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VOL. 12, NO. 3 (ISSN-0009-7810)


Recent Missions
A dd Five More
Saves To Total
MAXWELL AFB, Ala. -- The
Oklahoma Wing was credited
with CAP's latest save Jan. 24
when searchers located a missing four-year-old boy, Samuel
Eggers, who was lost in the area
three miles north of Guymon,
The boy's family notified the
Texas County sheriff's office at
4:30 p.m. CAP was alerted at 6
p.m. A four-man ground team
found the boy at 7:30. He was
delivered to his parents by the
There have been two other recent life saving missions.
Three persons were saved
from a helicopter crash in Utah
when personnel from the Sevier
Comp. Sq. (Utah Wing) located
t h e c r a s h s i t e u s i n g E LT
direction-finding equipment.
The Alaska Wing's Kenai
Comp. Sq. was credited with a
save when it located a crash survivor 14fi m~i44~s west-- of~---Anchorage using ELT locator.
CAP flew 16 sorties on that mission. Alaska State Troopers also
flew several sorties and
recovered the survivor.

funding of the wing with Maj. Gen. Robert E. Buechler, Missouri adjutant general. The
Missouri Legislature recently passed a bill creating an Office of Air Search and Rescue,
directed by Knutz, under the adjutant general's office. The State of Missouri will provide
$10,000 from its general revenue fund and matching federal funds will be added.

Unit Honors Commander for 30 Years Service
NEW MILFORD, N.J. -Members of the North Jersey Sr.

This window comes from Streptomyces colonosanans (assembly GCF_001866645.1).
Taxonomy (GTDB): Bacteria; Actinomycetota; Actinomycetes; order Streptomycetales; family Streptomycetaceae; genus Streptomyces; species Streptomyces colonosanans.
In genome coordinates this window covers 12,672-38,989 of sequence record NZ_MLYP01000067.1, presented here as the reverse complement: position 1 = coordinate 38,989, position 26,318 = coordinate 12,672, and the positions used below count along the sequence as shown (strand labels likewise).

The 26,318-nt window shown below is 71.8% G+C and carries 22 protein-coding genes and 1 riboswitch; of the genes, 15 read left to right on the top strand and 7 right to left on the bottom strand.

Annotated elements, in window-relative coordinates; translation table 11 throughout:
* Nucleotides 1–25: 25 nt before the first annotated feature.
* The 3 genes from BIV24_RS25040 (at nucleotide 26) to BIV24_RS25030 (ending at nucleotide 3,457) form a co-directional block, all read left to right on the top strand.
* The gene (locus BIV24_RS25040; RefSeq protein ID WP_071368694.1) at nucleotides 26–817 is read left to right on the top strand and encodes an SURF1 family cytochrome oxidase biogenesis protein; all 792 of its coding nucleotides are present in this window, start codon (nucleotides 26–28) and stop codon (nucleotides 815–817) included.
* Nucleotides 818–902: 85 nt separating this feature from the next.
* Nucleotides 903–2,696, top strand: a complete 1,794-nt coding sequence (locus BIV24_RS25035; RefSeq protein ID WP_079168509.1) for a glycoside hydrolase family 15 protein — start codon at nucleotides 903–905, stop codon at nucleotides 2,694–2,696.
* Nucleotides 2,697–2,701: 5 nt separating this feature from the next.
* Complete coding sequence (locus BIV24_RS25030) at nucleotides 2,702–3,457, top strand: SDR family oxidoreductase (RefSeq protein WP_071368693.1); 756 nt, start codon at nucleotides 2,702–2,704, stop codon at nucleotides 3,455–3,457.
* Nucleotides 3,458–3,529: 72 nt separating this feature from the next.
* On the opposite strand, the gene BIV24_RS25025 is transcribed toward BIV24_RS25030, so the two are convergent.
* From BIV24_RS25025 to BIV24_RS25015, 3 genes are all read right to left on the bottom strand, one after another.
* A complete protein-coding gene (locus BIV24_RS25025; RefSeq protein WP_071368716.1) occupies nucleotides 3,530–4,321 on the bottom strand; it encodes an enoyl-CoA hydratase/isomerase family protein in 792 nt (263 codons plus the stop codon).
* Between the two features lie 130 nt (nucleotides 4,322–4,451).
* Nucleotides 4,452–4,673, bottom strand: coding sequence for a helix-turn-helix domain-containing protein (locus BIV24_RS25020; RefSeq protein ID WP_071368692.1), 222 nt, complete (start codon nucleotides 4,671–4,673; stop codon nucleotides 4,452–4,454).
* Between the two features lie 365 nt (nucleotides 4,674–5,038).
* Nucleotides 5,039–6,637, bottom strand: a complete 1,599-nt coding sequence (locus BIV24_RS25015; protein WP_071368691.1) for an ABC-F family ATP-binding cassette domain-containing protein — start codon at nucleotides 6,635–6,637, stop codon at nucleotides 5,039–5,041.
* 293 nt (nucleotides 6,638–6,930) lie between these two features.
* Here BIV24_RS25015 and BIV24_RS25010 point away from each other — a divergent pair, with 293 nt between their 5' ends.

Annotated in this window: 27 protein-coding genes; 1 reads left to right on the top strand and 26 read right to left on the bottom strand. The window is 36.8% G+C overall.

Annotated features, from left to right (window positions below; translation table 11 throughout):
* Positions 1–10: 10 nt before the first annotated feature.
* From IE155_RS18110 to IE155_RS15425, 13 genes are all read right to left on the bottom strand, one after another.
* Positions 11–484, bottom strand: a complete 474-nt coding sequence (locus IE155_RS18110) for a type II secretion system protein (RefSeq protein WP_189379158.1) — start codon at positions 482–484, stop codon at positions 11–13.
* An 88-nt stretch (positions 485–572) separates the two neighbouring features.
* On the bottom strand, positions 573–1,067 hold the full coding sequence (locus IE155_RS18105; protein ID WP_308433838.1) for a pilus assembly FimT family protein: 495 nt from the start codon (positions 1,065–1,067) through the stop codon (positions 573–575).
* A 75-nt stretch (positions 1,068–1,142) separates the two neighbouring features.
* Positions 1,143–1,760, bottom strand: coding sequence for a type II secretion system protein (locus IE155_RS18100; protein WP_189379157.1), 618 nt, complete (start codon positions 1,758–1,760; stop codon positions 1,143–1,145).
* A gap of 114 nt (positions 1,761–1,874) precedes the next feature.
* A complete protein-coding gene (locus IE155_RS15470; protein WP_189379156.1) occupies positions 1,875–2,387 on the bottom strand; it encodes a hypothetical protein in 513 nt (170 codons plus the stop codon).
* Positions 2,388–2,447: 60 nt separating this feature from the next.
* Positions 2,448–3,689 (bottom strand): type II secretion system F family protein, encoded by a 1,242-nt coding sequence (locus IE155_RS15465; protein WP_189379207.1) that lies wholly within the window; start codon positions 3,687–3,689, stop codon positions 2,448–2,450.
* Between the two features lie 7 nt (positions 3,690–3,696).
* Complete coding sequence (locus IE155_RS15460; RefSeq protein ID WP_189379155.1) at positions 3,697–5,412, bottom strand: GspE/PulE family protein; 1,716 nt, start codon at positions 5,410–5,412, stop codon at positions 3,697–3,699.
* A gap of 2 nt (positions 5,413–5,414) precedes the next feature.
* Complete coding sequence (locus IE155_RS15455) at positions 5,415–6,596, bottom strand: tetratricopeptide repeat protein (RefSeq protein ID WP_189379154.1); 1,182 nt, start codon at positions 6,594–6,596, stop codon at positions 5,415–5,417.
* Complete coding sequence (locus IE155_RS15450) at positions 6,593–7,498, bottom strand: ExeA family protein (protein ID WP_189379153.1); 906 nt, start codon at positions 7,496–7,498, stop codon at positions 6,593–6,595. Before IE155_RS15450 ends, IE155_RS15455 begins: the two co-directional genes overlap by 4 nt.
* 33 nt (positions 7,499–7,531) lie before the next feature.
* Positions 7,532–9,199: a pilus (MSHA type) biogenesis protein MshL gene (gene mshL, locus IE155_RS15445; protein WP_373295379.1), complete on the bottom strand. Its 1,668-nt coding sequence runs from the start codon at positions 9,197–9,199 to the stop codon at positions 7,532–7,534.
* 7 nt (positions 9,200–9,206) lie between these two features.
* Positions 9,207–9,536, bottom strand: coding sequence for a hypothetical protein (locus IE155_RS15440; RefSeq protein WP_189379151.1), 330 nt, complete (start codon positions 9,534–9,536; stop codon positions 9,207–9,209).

Sq. (New Jersey Wing) honored
t h e i r c o m m a n d e r, L t . C o l .

George J. Bartole Jr., with a
dinner to commemorate his 30
years of service and dedication
to Civil Air Patrol, according to

2nd Lt. Harry Liming, unit
public affairs officer, who was
the master of ceremonies.
The dinner was held at a

restaurant in Moonachie, N.J.
Squadron members, their wives
and friends attended. Col.
Frederick Bell, former New
J e r s e y W i n g c o m m a n d e r,
delivered the opening and closing prayers.
Bartole received a red service
ribbon from Bell and a certificate of appreciation plaque
from the unit members. Bartole's wife, Gloria, received a
philodendron plant for allowing
the squadron to monopolize so
much of her husband's time, said

AEROSPACE SYMPOSIUM -- John V. Sorenson, deputy chief of staff for aerospace education
at CAP National Headquarters, second from left, joins Air Force Col. E.J. Zulauf, commander
of the Rocky Mountain Liaison Region, left; Dr. Herb Kaczmarek of Western State College,
center right; and Dr. Boyd Baidaur of the University of Colorado, during the Fourth Annual
Aerospace Education Workshop and Educators Symposium at the Air Force Academy.
Sorenson was keynote speaker at the January meeting, which 38 educators from Colorado,
Utah and Wyoming attended.

The restaurant owner, George
Bolsek, told how he remembered
from childhood seeing Bartole in
his CAP uniform going to activities.
Bartole first joined CAP in
February 1950. I-le has served as
commander, deputy command~
and inspector general of New
Jersey Wing's Group 221. He was
also commander of the Sarasota
Comp. Sq. in Florida. Previously
he was a member of the Kearny,
Bendix, Teterboro and Saddle
Brook Comp. Sqs. in New
He has taken part in more than
50 civil defense and search and
rescue missions and exercises.
I-le organized the unit he presently commands as a search and